As enthusiastic as I may across, I am not a ‘jump out of bed excited for the day ahead’ person. In fact the opposite is true. In the morning I am a self-critical, pessimistic and anxious being. Even though I usually go to bed feeling exactly the opposite.

Some days my strategy is incredible, but some days it sucks because I am not inspired, and don’t have confidence to follow my ideas. It’s all down to a shit state.

Morning pages sort out my state. Morning pages give me a good story and prepare me for a day of excellent strategies.

4) Process. Not product.

The world of productivity: Ah, I should priorities the things that I need to do to get me to X, not the stuff that sounds like fun.

We exist in a world where ‘doing’ is about the end-goal. Actions only have value when they lead to something — a product. A new skill, a stakeholder relationship, a leaner body.

Sure, all good things. But we’re not machines. Stop trying to get somewhere. Just be. Enjoy the journey too.

What happened to play? To fun? To doing stuff for the intrinsic value that it will bring you? Other intrinsically valuable activities include: running, book, non-linear conversations, creativity, playing games. I’ll write more about intrinsically valuable activities soon.

It’s sad to say this, but we have stopped valuing activities that allow us to feel sheer joy, fun and creativity in the moment. And these are the kind of feelings that add meaning to our lives.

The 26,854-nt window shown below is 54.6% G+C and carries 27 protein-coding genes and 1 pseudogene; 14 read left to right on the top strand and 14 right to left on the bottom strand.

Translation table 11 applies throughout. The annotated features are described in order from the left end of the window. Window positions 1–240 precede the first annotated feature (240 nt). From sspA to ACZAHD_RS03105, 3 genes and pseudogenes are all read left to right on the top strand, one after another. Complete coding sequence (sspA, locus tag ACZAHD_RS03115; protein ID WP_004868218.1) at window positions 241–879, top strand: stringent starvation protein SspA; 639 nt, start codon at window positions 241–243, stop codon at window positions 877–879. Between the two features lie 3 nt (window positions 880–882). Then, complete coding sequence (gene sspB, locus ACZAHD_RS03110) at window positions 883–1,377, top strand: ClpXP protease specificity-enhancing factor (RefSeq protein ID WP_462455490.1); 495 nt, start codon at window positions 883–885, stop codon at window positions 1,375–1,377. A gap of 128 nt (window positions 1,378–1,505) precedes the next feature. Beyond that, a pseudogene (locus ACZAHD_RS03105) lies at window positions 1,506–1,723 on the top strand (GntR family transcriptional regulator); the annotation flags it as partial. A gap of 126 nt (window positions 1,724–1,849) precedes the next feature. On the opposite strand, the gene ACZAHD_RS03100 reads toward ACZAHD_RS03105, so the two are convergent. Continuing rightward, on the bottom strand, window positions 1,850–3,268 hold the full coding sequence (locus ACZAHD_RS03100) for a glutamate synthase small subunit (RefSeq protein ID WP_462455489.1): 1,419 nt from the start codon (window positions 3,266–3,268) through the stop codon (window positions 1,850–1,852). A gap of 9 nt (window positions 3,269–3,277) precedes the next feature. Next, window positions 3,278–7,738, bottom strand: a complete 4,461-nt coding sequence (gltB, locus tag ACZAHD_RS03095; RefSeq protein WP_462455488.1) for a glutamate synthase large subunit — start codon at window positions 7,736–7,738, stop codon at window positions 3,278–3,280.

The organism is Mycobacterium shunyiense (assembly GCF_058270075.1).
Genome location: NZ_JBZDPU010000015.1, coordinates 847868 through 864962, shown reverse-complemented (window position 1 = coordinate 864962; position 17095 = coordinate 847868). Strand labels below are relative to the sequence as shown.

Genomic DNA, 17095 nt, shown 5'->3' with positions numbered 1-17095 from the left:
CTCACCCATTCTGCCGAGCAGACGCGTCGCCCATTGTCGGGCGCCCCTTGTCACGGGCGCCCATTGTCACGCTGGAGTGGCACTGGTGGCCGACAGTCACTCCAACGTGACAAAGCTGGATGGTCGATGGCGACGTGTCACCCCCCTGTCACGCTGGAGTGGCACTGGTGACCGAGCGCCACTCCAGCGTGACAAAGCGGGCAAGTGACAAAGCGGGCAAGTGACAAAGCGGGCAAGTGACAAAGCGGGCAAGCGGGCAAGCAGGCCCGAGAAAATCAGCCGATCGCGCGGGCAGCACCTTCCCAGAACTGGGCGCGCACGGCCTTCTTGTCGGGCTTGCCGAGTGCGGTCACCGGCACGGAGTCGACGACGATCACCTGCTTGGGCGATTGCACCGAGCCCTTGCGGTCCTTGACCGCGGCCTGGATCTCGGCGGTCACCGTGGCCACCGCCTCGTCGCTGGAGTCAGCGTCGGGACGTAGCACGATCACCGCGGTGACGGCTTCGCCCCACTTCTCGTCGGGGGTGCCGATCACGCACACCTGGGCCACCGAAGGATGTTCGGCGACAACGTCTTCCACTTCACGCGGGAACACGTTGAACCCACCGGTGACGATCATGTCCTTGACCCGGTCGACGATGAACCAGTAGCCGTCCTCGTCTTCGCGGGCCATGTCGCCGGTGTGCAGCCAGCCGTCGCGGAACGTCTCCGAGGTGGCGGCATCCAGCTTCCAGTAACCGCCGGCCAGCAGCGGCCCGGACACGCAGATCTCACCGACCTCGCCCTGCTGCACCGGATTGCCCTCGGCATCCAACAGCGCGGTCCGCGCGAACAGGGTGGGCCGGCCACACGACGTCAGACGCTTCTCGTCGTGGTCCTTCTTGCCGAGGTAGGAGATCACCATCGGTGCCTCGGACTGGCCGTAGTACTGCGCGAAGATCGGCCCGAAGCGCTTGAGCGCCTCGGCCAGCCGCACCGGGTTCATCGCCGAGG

I don’t write morning pages to do anything with them. I never show them to anyone. I never read them. It is the process of writing them that is the most valuable part.

It is a non-judgmental place for me to do whatever I like, and gain joy. They are not ‘writing’, they are just play.

It is a good lesson for me to learn because I love crossing things off a list and feeling like I have learned something every day. At least now I write the intrinsic exercises on my list to commit to doing them, and try and remind myself that the aim is not to get it done but to enjoy the doing of it.

5) Free therapy.

Let’s tackle 4 things here, because I imagine you’re thinking them.

‘I don’t need therapy, I’m not depressed etc’. Well…

a) What is ‘need’?

There are the various levels of need according to Maslow. Yeah, it’s not life and death but you’re feel a hell of a lot better over time if you do. Also see b)>

b) You may not be depressed at this current moment but in our current world there is a good chance (1 in 6) you will be at some point. See it as preventative. Thank me later.

c) ‘Define therapy, isn’t that a bad word?’. What a great question…

So. Therapy = ‘the treatment of mental or psychological disorders by psychological means.’

Terrible definition. No wonder there is such a stigma around it because it implies it is only for seriously broken people (‘disorder’ isn’t a word we want to be associated with).

Time for a reality check: